Data-oriented design

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Not to be confused with Data-driven design.

In computing, data-oriented design is a program optimization approach motivated by cache coherency, used in video game development (usually in the programming languages C or C++).[1] The approach is to focus on the data layout, separating and sorting fields according to when they are needed, and to think about transformations of data. Proponents include Mike Acton[2] and Scott Meyers[3].

Motives[edit]

These methods became especially popular during the seventh generation of video game consoles that included PlayStation 3 (PS3) and Xbox 360, when the hazards of cache misses became especially pronounced, due to their use of in-order processors with high clock speeds and deep pipelines (some of the software issues were similar to those encountered on the Itanium, requiring loop unrolling for upfront scheduling). In modern systems (even with out of order execution), main memory is as many as hundreds of clock cycles away from the processing elements; consequently locality of reference issues dominate performance, requiring improvement of memory access patterns to fix. Game consoles often have relatively weak central processing units (CPUs) to devote more power and transistor budget to the graphics processing units (GPUs). Thus, it is critical that CPU side code is efficient to avoid Von Neumann bottlenecking.

Contrast with object-orientation[edit]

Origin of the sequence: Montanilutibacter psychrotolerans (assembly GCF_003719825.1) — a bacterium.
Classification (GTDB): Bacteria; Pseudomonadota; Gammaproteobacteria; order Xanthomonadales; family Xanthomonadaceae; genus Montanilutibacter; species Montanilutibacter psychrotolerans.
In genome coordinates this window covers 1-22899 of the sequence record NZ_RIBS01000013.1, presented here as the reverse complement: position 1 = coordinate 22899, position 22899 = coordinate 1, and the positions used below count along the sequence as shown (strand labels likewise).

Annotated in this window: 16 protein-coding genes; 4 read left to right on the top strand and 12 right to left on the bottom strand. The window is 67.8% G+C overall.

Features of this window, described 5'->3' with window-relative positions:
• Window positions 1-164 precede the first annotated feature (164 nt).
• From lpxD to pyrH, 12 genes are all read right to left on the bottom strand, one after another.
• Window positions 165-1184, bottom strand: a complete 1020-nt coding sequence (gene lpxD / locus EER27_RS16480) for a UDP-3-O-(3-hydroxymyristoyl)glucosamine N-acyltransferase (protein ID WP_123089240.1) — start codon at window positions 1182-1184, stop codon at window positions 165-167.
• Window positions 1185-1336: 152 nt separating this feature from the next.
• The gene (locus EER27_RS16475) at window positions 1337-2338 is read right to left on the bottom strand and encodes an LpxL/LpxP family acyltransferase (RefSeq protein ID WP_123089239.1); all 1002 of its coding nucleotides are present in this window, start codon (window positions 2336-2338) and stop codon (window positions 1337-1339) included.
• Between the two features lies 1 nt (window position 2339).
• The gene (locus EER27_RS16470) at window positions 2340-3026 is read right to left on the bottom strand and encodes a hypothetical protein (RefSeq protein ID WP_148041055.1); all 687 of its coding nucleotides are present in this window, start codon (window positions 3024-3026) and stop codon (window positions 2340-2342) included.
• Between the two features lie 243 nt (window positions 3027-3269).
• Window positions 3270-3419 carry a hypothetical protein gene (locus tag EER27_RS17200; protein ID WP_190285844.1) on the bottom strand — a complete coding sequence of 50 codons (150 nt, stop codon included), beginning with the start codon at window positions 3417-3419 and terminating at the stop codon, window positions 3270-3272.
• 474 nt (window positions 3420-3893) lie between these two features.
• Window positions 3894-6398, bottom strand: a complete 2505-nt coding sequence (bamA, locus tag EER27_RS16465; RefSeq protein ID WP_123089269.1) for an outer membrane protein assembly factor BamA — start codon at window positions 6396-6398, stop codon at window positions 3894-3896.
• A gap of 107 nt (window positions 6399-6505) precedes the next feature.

The claim is that traditional object-oriented programming (OOP) design principles result in poor data locality, more so if runtime polymorphism (dynamic dispatch) is used (which is especially problematic on some processors[4]).[5] Although OOP does superficially seem to organise code around data, the practice is quite different. OOP is actually about organising source code around data types, rather than physically grouping individual fields and arrays in a format efficient for access by specific functions. It also often hides layout details under abstraction layers, while a data-oriented programmer wants to consider this first and foremost.

Other languages[edit]

The experimental programming language JAI being developed by Jonathan Blow has explicit support for data-oriented design, while eschewing the traditional OOP paradigm. This is facilitated by being able to transparently move fields between records without extensive source code changes to functions using them (or without extensive boilerplate code to enable this), and by adding direct support for structure of arrays (SoA) data layout.[6]

See also[edit]

References[edit]